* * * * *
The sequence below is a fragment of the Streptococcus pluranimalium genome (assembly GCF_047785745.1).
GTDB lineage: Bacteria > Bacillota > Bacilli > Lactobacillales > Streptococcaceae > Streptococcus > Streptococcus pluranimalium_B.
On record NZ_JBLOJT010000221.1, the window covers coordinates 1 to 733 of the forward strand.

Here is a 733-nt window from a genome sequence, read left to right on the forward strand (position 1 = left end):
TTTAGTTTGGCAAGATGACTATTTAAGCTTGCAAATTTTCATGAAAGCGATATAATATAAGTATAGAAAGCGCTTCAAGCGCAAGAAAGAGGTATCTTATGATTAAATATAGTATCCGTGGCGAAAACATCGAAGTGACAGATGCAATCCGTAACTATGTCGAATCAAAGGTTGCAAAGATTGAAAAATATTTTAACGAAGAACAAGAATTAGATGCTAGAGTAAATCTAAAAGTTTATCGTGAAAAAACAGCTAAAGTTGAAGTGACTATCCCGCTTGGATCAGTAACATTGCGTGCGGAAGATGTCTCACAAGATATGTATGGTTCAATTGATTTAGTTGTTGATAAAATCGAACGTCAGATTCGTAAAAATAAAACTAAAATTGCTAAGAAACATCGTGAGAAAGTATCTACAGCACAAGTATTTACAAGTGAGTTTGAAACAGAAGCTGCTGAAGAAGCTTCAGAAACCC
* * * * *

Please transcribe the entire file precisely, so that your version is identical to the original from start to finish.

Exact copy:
The sequence below is a fragment of the Streptococcus pluranimalium genome (assembly GCF_047785745.1).
GTDB lineage: Bacteria > Bacillota > Bacilli > Lactobacillales > Streptococcaceae > Streptococcus > Streptococcus pluranimalium_B.
On record NZ_JBLOJT010000221.1, the window covers coordinates 1 to 733 of the forward strand.

Here is a 733-nt window from a genome sequence, read left to right on the forward strand (position 1 = left end):
TTTAGTTTGGCAAGATGACTATTTAAGCTTGCAAATTTTCATGAAAGCGATATAATATAAGTATAGAAAGCGCTTCAAGCGCAAGAAAGAGGTATCTTATGATTAAATATAGTATCCGTGGCGAAAACATCGAAGTGACAGATGCAATCCGTAACTATGTCGAATCAAAGGTTGCAAAGATTGAAAAATATTTTAACGAAGAACAAGAATTAGATGCTAGAGTAAATCTAAAAGTTTATCGTGAAAAAACAGCTAAAGTTGAAGTGACTATCCCGCTTGGATCAGTAACATTGCGTGCGGAAGATGTCTCACAAGATATGTATGGTTCAATTGATTTAGTTGTTGATAAAATCGAACGTCAGATTCGTAAAAATAAAACTAAAATTGCTAAGAAACATCGTGAGAAAGTATCTACAGCACAAGTATTTACAAGTGAGTTTGAAACAGAAGCTGCTGAAGAAGCTTCAGAAACCC